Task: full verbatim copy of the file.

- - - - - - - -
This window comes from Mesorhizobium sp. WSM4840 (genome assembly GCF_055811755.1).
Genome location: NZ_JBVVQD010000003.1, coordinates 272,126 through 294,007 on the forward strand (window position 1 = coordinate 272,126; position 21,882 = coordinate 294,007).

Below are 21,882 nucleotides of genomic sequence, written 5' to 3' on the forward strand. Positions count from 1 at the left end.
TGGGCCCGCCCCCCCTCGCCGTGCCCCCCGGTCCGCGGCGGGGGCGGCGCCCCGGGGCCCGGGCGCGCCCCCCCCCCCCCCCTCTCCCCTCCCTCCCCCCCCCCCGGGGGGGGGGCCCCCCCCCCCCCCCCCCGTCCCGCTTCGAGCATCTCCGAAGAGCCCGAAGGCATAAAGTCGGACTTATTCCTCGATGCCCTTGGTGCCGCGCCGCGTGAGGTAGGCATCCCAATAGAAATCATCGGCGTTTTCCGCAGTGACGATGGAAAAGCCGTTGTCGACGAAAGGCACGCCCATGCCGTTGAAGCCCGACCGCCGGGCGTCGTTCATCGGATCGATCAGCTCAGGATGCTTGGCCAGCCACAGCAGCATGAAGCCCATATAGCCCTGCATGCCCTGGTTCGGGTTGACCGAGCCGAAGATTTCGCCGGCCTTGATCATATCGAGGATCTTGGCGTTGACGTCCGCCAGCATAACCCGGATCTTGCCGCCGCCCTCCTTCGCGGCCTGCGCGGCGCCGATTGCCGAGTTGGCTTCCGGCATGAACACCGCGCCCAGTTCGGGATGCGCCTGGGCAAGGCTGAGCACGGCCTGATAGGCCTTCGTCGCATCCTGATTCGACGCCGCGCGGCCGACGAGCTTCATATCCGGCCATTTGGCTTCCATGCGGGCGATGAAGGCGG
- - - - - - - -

This window comes from Mesorhizobium sp. WSM4840 (genome assembly GCF_055811755.1).
Genome location: NZ_JBVVQD010000003.1, coordinates 272,126 through 294,007 on the forward strand (window position 1 = coordinate 272,126; position 21,882 = coordinate 294,007).

Below are 21,882 nucleotides of genomic sequence, written 5' to 3' on the forward strand. Positions count from 1 at the left end.
TGGGCCCGCCCCCCCTCGCCGTGCCCCCCGGTCCGCGGCGGGGGCGGCGCCCCGGGGCCCGGGCGCGCCCCCCCCCCCCCCCTCTCCCCTCCCTCCCCCCCCCCCGGGGGGGGGGCCCCCCCCCCCCCCCCCCGTCCCGCTTCGAGCATCTCCGAAGAGCCCGAAGGCATAAAGTCGGACTTATTCCTCGATGCCCTTGGTGCCGCGCCGCGTGAGGTAGGCATCCCAATAGAAATCATCGGCGTTTTCCGCAGTGACGATGGAAAAGCCGTTGTCGACGAAAGGCACGCCCATGCCGTTGAAGCCCGACCGCCGGGCGTCGTTCATCGGATCGATCAGCTCAGGATGCTTGGCCAGCCACAGCAGCATGAAGCCCATATAGCCCTGCATGCCCTGGTTCGGGTTGACCGAGCCGAAGATTTCGCCGGCCTTGATCATATCGAGGATCTTGGCGTTGACGTCCGCCAGCATAACCCGGATCTTGCCGCCGCCCTCCTTCGCGGCCTGCGCGGCGCCGATTGCCGAGTTGGCTTCCGGCATGAACACCGCGCCCAGTTCGGGATGCGCCTGGGCAAGGCTGAGCACGGCCTGATAGGCCTTCGTCGCATCCTGATTCGACGCCGCGCGGCCGACGAGCTTCATATCCGGCCATTTGGCTTCCATGCGGGCGATGAAGGCGG